Maavinakayi Gojju ಮಾವಿನಕಾಯಿ ಗೊಜ್ಜು is a Karnataka style saliva inducing, appetizing, spicy, tangy-sweet summer time saucy relish made of Raw Mangoes.
I am a mango fanatic. Self confessed at that.
In the dictionary of a mango fanatic, it’s almost a crime to let mango season go by without making Maavinakayi Gojju.
Even if it means that one makes it at the tail end of the season to bid adieu to the glory that Raw Mango is..once or for the nth time in the season!
Gojju is a category of foods, the real appetizers of South Indian, in particular Karnataka style of cooking.
Gojju has almost all the types of tastes – spicy, tangy, salty, sweet, bitter depending on the vegetable or fruit used.
The very thought or sight of Gojju sends a gush of saliva running in the mouth. Saliva gushing activates the digestive juices to get ready for digestion. Amply secreted saliva and digestive juices means, its stokes the Agni or digestive fire in the body. Which is why it is such an important category of food.
The order of serving Gojju in a meal is always before the main course of Saaru or HuLi. A few morsels of Gojju eaten with steaming hot rice and a generous drizzle of ghee is the perfect way to get dormant taste buds to be alive and kicking. Particularly for those who feel loss of appetite.
Also, back in the olden days of no refrigeration, Gojju was a clever way to cook and preserve vegetables and seasonal fruits for more than a day up-to 3 or 4 days without spoiling.
Amma is an expert in Gojju and all kinds of tangy preparations in our family. Her Gojju would leave not just us, but also my friends always asking for more. My dear aunt Ve would make the bestest Maavinakayi Gojju and Tomato Gojju.
I might have inherited their liking for Gojju a tad bit more. After all, to make a dish well, one has to love it equally if not more, right?
Here’s another of my Amma’s ultimate Haagalkayi Gojju to turn you into a Bittergourd lover.
What kind of Mangoes are suitable?
Any Raw Mango (non-fibrous) will do.
Unripe Totapuri mango comes in handy in this recipe.
It is not as teeth numbing-ly sour and is available till the Mango season fades away.
Pickling varieties of Mango can be used also. Quantity of Jaggery used will have to be adjusted accordingly.
Notes on the vessel used to make
As a rule of thumb, due to the acidic nature of the Gojju, Do not cook Gojju in aluminium vessels as it reacts.
If you cook it in an iron kadai, transfer it to a non-reactive glass or ceramic bowl for storage or at least a stainless steel vessel immediately once cooked.
Iron reacts with acidic ingredients like tamarind, mango, tomato, lemon etc.
What goes into making the perfect Gojju
In this tongue tickling-ly delicious Maavinakayi Gojju recipe, there is double tang coming from the raw mangoes as well as from tamarind. And the spices that bring the best flavors are in the form of Mysore Saaru Pudi
If you do not have Mysore Saaru Pudi at hand or don’t have time to make it, simply use homemade or store bought rasam powder or just red chilli powder. Saaru Pudi works best and has no substitute for this recipe if you ask me.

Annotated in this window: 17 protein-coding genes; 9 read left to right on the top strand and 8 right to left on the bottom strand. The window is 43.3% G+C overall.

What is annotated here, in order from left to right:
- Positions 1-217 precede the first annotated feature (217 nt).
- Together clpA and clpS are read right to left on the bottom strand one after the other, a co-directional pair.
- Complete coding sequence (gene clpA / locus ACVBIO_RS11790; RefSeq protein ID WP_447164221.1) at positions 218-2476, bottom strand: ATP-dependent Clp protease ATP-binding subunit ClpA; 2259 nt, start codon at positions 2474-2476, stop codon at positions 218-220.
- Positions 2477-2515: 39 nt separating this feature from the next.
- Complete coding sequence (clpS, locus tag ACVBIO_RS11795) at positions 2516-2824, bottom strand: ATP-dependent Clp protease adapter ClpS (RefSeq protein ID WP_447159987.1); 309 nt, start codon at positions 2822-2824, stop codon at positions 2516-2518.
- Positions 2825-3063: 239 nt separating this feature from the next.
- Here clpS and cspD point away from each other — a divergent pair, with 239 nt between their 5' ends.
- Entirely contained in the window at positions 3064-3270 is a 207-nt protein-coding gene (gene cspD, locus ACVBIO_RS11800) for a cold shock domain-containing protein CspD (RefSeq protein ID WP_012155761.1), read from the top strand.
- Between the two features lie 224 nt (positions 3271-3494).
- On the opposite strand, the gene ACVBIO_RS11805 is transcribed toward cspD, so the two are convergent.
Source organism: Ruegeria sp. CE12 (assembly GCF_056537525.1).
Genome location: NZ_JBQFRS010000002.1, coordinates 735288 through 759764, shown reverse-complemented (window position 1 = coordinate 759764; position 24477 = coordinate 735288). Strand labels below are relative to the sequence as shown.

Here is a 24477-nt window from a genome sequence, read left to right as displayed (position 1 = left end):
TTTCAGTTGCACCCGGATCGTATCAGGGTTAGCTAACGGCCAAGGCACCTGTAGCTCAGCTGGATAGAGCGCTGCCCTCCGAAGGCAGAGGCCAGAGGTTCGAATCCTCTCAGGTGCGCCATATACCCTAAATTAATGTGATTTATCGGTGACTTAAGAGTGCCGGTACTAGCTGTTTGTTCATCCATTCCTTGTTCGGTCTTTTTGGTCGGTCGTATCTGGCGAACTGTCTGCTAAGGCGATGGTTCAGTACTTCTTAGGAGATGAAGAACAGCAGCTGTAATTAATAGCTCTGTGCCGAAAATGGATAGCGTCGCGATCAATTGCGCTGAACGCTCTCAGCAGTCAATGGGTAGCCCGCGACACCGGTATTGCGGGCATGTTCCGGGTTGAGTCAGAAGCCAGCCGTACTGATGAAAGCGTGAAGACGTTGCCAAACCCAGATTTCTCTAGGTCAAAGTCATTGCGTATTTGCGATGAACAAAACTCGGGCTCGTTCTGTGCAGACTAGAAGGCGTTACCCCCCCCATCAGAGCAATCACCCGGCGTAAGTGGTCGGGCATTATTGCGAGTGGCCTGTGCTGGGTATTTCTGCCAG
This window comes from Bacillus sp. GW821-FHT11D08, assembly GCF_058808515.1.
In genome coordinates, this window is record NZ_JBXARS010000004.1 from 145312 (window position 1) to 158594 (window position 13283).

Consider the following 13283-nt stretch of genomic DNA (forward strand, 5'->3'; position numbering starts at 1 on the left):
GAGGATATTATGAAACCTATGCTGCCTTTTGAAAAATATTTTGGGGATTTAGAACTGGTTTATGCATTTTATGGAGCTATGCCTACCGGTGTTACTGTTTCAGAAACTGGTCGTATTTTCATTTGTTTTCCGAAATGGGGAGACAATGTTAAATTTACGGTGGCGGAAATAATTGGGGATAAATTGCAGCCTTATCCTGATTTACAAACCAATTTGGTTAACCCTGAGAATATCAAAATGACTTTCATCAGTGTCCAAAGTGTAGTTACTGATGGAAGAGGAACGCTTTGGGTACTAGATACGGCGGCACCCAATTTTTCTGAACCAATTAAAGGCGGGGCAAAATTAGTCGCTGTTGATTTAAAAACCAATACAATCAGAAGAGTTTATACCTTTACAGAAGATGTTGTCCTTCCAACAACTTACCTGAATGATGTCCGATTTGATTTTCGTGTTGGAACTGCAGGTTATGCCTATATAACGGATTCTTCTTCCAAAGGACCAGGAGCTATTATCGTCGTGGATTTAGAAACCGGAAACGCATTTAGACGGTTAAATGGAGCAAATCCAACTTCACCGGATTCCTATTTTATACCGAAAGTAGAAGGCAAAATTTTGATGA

Maavinakayi Gojju stays perfectly well outside on the kitchen counter for 2 days and always tastes better the next day after making as the flavors merge well and settle.
This is my go to recipe that I MUST make during Mango season. I hope you will too.
If you love Totapuri Mangoes, this Mamidikaya Palli Pachadi will surely appease you.
Karnataka Style Raw Mango Gojju
Makes 1-1/2 liters
- 3 medium size Totapuri Mango 850gm raw or semi-ripe
- 1/2 cup tamarind
- 1/2 cup hot water for soaking tamarind
- 2 cups water
- 1/4 cup crystal salt
- 1 cup jaggery
- 4 tbsp Mysore Saaru Pudi (link in notes)
- 1/2 cup peanut oil
- 1/2 tsp mustard seeds
- 2 stalks curry leaves
- 10 green chillies finely chopped (about 1/4 cup)
- 1/4 tsp hing / asafetida
- 1/4 tsp turmeric
Soak tamarind in about 1/2 cup of warm water
Wash Raw Mangoes and towel dry. Cut off the cheeks, cut them lengthwise and then, dice them into smallish pieces
Trim the sides of the seed as well and chop those two into small dices. Let the skin be on.
Heat oil in a kadai or heavy bottomed pan on medium high heat. When oil is hot and shimmering, add mustard seeds. When they begin to splutter, add chopped green chillies, torn curry leaves and sauté until chillies show white spots
Add hing and turmeric.
Immediately, drop in the chopped mango pieces into the pan and stir fry on medium high heat until wilted. Do not cover at any point.
Squish the tamarind to a thick pulp. Strain the pulp and pour juice over the cooked mango quickly before the steam rises. Add 2 cups more water to the remaining tamarind pulp and repeat to adjust the consistency.
Season with salt and Mysore Saaru podi, stir well and gently simmer uncovered until oil leaves the sides and the Gojju has thickened about 15 - 20 mins.
Add crushed jaggery, stir to mix well and switch off once the jaggery melts.
Taste and adjust salt and spices to suit your taste as needed.
Let it cool completely, without cover before storing away in an airtight glass jar. Tastes best the next day after the flavors settle.
Serve it with hot steaming rice and a generous drizzle of Ghee.
Also goes well with Chapathi, Dosa and the like.
If you do not have Mysore Saaru Pudi or don't want to make it, use homemade or store bought rasam powder or just red chilli powder if you have none of those at hand. Saaru Pudi works best though.
If after tasting the next day, if you feel the need for adjusting the taste, place it back in the kadai on heat, adjust seasonings and cook for a few mins on low to fix it.
Stores well up to 2 days at room temperature and up to a week or more in the refrigerator, it never lasts that long in our house though.
Any Green Mango can be used if you don't have Totapuri Mango available
Depending upon the sourness of the Mango, chillies, tamarind and jaggery will have to be adjusted